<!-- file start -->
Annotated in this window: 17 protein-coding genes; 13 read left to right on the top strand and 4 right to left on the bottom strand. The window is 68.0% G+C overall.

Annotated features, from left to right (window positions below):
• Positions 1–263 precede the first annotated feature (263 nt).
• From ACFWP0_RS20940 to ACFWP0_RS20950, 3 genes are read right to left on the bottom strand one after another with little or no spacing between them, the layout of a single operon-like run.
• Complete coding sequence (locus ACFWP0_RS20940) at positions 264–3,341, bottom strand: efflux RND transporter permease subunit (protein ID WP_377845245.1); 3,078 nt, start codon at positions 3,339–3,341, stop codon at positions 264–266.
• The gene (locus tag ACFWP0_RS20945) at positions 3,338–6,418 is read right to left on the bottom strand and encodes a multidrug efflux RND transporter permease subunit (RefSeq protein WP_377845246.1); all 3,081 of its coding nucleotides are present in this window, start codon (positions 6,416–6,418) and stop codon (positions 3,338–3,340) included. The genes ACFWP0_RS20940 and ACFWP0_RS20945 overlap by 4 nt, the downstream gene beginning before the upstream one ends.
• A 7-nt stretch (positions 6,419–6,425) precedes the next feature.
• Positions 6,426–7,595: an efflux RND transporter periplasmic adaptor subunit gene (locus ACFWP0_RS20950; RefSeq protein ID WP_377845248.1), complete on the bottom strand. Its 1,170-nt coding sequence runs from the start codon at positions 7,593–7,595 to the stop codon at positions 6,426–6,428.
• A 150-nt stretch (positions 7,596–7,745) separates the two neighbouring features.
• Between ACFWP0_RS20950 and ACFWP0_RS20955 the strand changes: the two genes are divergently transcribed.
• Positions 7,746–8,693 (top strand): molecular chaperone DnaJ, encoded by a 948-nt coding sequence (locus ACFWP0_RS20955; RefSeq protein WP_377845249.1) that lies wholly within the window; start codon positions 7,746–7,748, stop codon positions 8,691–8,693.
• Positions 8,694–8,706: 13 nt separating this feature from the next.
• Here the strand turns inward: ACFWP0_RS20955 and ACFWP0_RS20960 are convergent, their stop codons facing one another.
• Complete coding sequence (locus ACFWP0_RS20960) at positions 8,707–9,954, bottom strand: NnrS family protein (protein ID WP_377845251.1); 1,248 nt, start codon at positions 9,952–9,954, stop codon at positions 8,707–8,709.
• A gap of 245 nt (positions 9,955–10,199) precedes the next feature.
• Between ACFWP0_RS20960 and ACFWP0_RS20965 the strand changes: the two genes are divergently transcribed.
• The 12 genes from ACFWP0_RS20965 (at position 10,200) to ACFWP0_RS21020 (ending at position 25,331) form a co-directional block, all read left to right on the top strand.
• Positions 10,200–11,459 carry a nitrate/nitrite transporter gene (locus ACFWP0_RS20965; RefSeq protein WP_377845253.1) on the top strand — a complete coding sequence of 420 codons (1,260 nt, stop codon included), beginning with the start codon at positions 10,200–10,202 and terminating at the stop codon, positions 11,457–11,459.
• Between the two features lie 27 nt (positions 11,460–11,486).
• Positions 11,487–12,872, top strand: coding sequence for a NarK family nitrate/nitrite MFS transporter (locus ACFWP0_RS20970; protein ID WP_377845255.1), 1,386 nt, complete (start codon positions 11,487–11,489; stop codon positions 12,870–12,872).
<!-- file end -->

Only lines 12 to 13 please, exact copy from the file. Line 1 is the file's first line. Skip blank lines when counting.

• Positions 8,694–8,706: 13 nt separating this feature from the next.
• Here the strand turns inward: ACFWP0_RS20955 and ACFWP0_RS20960 are convergent, their stop codons facing one another.